Clancy was 66. The politically conservative mega-bestselling author saw several of his novels, tales of espionage and military adventurism, adapted as big studio movies, among them: The Hunt for Red October, directed by John McTiernan; Patriot Games (Phillip Noyce); Clear and Present Danger (Noyce again); and The Sum of All Fears (Phil Alden Robinson).
“From the wealth of authentic detail in his best-selling novels about superpower brinkmanship, many people assume that Tom Clancy must have served in the armed forces,” wrote Robert Pear in the New York Times in 1987. “In fact, he has no military experience. But he has been reading naval history since the fifth grade, he is fascinated with technology and he reads many specialized journals and reference books intended for engineers and military officers. And the way he has brought it all together in print is an illustration of the kind of synthesis, using only unclassified materials, that Government officials are increasingly concerned about.”
Clancy’s as big a hit among gamers as he is among readers and movie-goers. As Variety‘s Daniel Goldblatt notes, Clancy’s “novels also inspired a series of widely popular video game series: Ghost Recon, Rainbow Six, and Splinter Cell.” Reviewing the latest version of Tom Clancy’s Splinter Cell: Blacklist for the NYT in August, Stephen Totilo noted that the series stars the fictional Sam Fisher as “an unsmiling, elite agent with the backing of the National Security Agency who typically dresses in black, drops from ceilings to snap necks and dispatches guards with a silenced pistol. In these games, torture tends to secure information that might stop a coming catastrophe.” And this one’s set in “a cell in Guantánamo Bay, Cuba. And that makes Blacklist the first big-budget game to go there, to show players a digital version of Gitmo’s cages and dogs.”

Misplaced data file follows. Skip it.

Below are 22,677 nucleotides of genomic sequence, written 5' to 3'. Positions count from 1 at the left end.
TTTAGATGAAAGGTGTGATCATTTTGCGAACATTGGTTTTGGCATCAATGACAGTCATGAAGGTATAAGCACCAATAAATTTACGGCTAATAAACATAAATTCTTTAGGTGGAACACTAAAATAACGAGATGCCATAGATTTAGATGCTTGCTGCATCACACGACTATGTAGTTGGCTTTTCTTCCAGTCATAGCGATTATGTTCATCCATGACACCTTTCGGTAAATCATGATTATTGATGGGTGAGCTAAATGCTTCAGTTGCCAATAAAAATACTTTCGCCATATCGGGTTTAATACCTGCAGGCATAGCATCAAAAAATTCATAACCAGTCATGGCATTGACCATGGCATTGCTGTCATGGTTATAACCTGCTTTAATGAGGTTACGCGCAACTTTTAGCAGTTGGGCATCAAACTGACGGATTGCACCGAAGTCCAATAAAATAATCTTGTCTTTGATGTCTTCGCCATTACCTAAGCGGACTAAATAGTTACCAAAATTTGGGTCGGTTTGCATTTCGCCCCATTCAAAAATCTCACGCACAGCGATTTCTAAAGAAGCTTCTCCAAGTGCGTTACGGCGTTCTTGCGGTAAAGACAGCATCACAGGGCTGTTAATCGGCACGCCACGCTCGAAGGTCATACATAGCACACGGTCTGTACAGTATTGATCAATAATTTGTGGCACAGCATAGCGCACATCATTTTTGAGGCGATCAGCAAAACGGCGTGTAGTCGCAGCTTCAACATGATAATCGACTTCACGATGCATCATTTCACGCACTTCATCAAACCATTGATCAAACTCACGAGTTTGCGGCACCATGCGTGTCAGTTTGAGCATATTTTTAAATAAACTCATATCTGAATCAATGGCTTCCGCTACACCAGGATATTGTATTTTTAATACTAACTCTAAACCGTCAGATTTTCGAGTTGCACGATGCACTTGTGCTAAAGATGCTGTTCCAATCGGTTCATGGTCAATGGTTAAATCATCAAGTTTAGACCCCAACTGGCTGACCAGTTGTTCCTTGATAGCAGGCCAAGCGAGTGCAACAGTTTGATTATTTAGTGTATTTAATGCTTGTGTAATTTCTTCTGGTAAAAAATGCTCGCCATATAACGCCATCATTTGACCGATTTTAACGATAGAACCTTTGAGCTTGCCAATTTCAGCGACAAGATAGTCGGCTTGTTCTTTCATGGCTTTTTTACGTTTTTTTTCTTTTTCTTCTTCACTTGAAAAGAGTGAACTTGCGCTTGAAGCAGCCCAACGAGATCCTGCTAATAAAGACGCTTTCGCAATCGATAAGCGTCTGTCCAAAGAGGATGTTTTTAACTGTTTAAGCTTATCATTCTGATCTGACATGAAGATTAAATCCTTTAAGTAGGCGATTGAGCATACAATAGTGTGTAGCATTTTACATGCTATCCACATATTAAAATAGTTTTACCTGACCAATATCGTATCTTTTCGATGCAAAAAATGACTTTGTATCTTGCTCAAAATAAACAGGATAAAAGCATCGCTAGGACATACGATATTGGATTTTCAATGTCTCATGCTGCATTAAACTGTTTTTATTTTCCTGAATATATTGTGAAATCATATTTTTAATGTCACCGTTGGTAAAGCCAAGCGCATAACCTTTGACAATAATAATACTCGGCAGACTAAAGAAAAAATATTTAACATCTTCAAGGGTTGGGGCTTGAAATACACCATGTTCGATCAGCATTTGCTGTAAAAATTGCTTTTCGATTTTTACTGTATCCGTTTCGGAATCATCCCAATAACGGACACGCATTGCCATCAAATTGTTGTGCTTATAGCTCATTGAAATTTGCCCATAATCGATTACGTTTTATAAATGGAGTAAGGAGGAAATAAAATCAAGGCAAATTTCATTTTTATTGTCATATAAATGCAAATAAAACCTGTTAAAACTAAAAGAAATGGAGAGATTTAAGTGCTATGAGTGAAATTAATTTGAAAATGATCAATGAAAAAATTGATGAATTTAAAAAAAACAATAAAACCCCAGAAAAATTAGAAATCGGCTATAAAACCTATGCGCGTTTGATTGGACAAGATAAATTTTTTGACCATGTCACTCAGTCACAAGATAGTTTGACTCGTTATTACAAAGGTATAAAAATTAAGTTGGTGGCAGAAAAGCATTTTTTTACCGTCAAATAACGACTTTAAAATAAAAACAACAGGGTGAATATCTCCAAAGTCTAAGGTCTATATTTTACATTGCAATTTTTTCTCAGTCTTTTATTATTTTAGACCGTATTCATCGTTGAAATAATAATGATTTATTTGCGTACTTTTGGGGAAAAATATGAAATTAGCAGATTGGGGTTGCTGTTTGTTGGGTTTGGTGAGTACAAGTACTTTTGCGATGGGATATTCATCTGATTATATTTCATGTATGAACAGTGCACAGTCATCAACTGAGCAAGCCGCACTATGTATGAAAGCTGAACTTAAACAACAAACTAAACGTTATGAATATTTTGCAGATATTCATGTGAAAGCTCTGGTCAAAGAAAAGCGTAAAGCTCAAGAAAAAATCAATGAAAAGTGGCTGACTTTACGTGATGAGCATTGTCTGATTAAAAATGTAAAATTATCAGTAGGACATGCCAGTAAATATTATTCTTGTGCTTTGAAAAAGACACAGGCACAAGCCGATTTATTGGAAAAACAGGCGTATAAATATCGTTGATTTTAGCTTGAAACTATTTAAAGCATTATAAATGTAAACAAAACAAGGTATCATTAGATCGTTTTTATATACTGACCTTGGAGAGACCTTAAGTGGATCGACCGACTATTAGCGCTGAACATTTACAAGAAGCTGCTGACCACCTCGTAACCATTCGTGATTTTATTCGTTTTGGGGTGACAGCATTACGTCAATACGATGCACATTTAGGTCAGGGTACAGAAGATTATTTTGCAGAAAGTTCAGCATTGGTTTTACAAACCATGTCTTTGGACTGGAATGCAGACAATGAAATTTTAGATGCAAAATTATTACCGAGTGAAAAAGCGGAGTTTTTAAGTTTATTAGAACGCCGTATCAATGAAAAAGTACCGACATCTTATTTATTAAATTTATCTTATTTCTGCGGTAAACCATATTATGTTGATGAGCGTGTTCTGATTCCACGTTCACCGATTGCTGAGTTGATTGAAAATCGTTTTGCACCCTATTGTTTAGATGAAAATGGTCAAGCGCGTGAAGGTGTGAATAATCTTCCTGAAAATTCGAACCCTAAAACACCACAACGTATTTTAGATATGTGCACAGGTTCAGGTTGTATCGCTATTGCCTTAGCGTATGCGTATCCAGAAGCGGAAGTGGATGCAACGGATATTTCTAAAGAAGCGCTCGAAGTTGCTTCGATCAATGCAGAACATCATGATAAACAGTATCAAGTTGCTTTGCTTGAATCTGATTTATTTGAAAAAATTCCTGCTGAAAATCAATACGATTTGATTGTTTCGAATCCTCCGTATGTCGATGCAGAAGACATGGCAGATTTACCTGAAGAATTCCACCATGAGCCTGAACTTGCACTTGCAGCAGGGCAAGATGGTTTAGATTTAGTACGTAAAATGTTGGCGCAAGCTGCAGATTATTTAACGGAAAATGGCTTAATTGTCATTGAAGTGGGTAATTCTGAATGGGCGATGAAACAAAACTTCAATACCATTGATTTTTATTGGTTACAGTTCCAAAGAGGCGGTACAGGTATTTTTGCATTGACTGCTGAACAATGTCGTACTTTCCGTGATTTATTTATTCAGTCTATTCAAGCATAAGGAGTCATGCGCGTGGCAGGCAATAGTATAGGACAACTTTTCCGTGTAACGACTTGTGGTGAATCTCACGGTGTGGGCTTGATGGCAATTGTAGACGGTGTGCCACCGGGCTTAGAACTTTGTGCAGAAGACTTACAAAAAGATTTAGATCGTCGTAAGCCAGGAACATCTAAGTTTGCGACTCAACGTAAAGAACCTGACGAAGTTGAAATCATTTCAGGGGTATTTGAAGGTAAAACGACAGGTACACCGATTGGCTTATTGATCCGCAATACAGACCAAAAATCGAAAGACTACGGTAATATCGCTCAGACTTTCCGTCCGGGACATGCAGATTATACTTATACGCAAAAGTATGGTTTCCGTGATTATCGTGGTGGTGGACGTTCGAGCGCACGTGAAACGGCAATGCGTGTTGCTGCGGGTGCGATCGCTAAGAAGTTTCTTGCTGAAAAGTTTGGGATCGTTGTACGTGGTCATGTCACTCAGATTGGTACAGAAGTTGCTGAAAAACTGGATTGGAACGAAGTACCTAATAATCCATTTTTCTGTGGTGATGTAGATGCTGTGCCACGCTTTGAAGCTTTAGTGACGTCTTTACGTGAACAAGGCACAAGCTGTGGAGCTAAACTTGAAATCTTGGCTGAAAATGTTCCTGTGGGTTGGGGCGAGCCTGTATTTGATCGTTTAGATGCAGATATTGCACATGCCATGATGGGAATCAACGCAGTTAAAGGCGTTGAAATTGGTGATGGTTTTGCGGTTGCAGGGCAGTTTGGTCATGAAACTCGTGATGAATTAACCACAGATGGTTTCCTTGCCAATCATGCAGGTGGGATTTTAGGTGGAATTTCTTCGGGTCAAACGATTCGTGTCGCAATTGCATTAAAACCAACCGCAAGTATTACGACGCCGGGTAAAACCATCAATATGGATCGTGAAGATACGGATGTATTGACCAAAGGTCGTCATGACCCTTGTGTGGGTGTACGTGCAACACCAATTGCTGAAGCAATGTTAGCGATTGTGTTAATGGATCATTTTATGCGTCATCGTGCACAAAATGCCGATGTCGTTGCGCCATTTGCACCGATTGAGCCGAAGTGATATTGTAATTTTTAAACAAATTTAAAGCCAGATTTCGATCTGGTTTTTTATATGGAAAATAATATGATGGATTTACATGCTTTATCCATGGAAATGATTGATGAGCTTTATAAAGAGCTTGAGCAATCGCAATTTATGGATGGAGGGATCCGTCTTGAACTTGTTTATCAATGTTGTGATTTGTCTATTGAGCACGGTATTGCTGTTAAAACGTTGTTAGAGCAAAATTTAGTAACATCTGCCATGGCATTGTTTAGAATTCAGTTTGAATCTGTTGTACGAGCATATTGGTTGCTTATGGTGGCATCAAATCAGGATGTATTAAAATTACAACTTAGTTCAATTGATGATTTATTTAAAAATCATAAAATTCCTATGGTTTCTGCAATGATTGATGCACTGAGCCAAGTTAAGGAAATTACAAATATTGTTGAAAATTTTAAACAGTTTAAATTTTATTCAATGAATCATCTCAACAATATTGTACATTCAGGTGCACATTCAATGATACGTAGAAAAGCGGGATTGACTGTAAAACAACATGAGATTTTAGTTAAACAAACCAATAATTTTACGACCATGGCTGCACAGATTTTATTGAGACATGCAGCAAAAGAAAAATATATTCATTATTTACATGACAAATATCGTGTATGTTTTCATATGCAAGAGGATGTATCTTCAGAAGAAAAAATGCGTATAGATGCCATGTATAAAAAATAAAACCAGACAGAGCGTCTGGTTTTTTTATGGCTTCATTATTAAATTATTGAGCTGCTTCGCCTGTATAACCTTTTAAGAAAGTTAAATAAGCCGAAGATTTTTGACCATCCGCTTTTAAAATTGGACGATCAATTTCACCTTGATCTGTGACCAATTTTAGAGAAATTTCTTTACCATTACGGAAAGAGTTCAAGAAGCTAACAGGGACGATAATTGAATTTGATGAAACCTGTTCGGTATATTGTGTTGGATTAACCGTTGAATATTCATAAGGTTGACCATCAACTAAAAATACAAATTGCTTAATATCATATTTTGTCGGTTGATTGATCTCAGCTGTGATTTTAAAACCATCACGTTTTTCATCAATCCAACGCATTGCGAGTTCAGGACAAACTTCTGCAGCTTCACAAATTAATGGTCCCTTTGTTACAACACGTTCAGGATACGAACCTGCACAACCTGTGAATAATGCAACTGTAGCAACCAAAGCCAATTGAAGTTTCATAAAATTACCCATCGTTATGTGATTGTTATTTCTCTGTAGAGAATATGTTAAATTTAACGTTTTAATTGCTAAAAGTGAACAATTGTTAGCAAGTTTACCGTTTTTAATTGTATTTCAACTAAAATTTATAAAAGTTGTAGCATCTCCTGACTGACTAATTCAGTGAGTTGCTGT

In 1997, Christopher Hitchens wrote for the New York Review of Books that “Clancy’s nine thrillers, as well as exemplifying an almost Reaganesque dream of American success, have catapulted him into that section of the cultural supermarket which is always designated by the hieroglyph #1. And this, too, is apt. Remember when America itself was #1?”
Updates, 10/3: “The easiest point to make about Tom Clancy,” writes Isaac Chotiner for the New Republic, “is that he was a mediocre writer who penned books with noxious political messages. But he was more interesting than that, even if only as a totemic cultural figure.” He’ll be “best remembered for the series of books he wrote about Jack Ryan, the C.I.A. agent from his creator’s hometown of Baltimore who eventually becomes president of the United States. (Don’t ask.) Four of the books were eventually turned into pretty effective Hollywood movies, which starred (in order) Alec Baldwin, Harrison Ford (twice), and Ben Affleck. A fifth, with Chris Pine as Ryan, comes out over Christmas…. What his books argue” is that the “military and intelligence services are as superb as one could wish for, but the rest of American society has let them down…. The popularity of Clancy and his books show that this sort of thinking is disturbingly widespread.”
At the Playlist, Drew Taylor ranks the Clancy movies, from worst to best.